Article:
In another situation, however, Progresso used the statement “Discover the better taste of Progresso” in company advertisements. The slogan was challenged by Campbell’s Soup Company, which argued that Progresso’s “better taste” phrase was not puffery. Campbell’s representatives argued that it is possible to determine if one food does taste better than other brands through the use of taste tests. The courts agreed and forced Progresso to either modify the phrase or prove that Progresso soups do taste better.







The key to pufferys legal acceptability is that its roots lie in yesterdays sellerism, not in today’s consumerism. I use the term sellerism to indicate the law’s former tendency to favour the seller considerably more than the buyer in the rules governing sales transactions. Consumerism, then, indicates the law’s tendency to favour the buyer relatively more in those rules today than it did under sellerism.[5]


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Many Advertisements rely on what is known as puffery, making a claim that sounds good but cannot really be evaluated. For example, if an automobile manufacturer tells you that its new car is the hottest car in America,” how would you evaluate that claim? If a product is advertised as “America’s favourite,” what does that really mean? Notice that many advertisements use comparative adjectives (usually ending in –er, such as better, faster, stronger) or superlative words (usually words ending in –est, such as best, smartest , cleanest). But such words only mean something when you know how to make the comparison.[6]


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While these examples of puffery are stock-in-trade for the advertising business, as Buyers you don’t take them seriously. No one else does either. As sellers, we want to be taken seriously by everyone we meet. We have tons of money involved, oft times survival itself. The fastest way to break trust with your Buyer is to waggle your verbal finger high in the air and claim that you or your company is “Number One.”[7]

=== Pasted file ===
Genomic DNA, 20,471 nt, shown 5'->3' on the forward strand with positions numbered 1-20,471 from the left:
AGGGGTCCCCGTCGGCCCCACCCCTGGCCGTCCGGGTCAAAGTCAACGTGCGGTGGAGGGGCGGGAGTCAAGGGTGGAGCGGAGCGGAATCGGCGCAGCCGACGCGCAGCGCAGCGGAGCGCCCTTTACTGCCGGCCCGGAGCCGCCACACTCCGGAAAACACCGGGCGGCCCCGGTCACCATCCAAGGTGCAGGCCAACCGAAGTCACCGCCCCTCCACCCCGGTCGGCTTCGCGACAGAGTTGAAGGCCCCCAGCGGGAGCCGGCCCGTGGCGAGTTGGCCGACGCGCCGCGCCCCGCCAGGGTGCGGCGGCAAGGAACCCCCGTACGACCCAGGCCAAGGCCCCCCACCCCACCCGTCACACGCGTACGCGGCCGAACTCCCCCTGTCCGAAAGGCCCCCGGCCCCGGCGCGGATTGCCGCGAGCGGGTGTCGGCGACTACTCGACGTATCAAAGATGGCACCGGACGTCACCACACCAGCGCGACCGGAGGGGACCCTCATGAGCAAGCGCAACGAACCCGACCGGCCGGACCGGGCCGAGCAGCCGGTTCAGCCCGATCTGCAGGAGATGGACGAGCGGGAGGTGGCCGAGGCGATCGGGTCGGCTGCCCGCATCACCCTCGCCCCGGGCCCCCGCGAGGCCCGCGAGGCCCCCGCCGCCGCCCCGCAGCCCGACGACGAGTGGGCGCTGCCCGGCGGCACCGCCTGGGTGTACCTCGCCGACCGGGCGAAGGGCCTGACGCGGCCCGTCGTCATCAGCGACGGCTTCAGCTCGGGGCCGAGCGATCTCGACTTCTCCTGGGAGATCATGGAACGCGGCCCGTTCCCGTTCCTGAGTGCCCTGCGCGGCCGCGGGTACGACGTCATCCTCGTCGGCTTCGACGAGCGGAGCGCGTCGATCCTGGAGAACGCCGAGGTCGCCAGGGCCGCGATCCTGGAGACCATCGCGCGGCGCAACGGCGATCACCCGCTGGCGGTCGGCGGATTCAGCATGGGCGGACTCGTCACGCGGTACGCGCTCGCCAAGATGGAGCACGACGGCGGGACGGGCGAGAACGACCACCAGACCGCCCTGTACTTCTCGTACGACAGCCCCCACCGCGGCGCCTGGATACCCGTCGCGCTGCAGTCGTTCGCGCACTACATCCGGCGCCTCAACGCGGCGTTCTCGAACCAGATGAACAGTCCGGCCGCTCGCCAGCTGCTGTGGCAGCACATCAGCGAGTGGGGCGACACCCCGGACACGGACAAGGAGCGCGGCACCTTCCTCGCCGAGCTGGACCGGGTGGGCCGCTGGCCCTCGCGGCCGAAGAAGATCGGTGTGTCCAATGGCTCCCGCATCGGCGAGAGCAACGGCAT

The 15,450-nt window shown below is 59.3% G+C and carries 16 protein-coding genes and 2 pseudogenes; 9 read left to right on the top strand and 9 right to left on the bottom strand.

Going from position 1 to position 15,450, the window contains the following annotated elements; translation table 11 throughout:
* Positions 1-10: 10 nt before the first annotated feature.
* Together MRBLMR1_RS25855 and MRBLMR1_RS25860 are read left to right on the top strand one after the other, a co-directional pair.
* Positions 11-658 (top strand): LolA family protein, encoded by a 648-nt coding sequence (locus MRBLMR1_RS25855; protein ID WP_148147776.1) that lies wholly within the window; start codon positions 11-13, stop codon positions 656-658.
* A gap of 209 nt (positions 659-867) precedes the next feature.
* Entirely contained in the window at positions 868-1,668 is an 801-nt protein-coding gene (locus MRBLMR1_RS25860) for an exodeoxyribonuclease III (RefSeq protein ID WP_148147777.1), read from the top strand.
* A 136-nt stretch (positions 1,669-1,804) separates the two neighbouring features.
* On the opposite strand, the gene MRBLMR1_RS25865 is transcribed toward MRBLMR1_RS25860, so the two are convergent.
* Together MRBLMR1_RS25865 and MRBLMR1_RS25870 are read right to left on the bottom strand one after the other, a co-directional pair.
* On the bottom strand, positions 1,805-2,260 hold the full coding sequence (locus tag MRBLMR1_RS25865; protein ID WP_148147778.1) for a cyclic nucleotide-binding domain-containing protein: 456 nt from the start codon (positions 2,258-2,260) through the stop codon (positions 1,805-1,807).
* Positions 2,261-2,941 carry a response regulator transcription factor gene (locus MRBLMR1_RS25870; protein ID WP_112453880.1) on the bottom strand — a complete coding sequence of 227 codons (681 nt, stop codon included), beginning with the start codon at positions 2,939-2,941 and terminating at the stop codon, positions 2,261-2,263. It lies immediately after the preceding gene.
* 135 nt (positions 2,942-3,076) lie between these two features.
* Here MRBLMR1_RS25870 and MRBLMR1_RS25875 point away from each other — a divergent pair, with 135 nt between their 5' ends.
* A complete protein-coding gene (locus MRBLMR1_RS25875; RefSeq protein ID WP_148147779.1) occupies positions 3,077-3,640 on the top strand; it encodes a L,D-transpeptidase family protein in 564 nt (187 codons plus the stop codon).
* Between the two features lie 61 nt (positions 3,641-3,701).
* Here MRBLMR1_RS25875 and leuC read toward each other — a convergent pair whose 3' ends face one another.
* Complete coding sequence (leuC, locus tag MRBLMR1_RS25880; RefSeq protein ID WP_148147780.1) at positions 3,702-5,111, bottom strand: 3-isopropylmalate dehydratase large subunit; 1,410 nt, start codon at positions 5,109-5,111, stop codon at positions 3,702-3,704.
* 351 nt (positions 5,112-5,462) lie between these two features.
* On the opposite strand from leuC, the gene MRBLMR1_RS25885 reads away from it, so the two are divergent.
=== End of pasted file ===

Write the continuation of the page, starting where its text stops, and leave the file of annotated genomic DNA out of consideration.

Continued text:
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References

1. Rodney A. Smolla (2002) “The Puffery of Lawyers” –HeinOnline U. Rich. L. Rev., 2002 36: 1. http://scholar.google.ca/scholar_host?q=info:xigBm_WlFPYJ:scholar.google.com/&hl=en&as_sdt=2000&output=viewport&shm=1


2. Webster Dictionary (2010) “Puffery” Accessed at http://www.merriam-webster.com/dictionary/puffery


3. David A. Hoffman (2006) “The Best Puffery Article Ever,” Iowa Law Review, http://works.bepress.com/cgi/viewcontent.cgi?article=1005&context=hoffman


4. Kenneth E. Clow and Donald Baack, (2010) "Intergrated Advertising, Promotion, and Marketing Communications", Fourth Edition, Prentice Hall,Upper Saddle River


5. Ivan L. Preston (1996) “The great American blow-up: puffery in advertising and selling” (Book) University of Wisconsin Press, http://books.google.ca/books?id=ObkVPONnpDcC&lpg=PP1&ots=c229IdTSsI&dq=puffery&lr=&pg=PP1#v=onepage&q=&f=false


6. Peyton Paxson Walch (2002) “Media Literacy: Thinking Critically about Advertising” (Book), http://books.google.ca/books?id=0i04DuOjNfgC&lpg=PA6&dq=puffery&lr=&pg=PA6#v=onepage&q=puffery&f=false


7. Jerry VassSoft Selling in a Hard World: Plain Talk on the Art of Persuasion” (Book) Running Press, 199, http://books.google.ca/books?id=KvIxztjUAgMC&lpg=PA27&dq=puffery&lr=&pg=PA27#v=onepage&q=puffery&f=false


8. YouTube “Papa John’s Puffery - Domino's Pizza”(2010), http://www.youtube.com/watch?v=Yn5n4NFpxe8


9. YouTube “Public Puffery” (2009), http://www.youtube.com/watch?v=eSdBLN-aHqI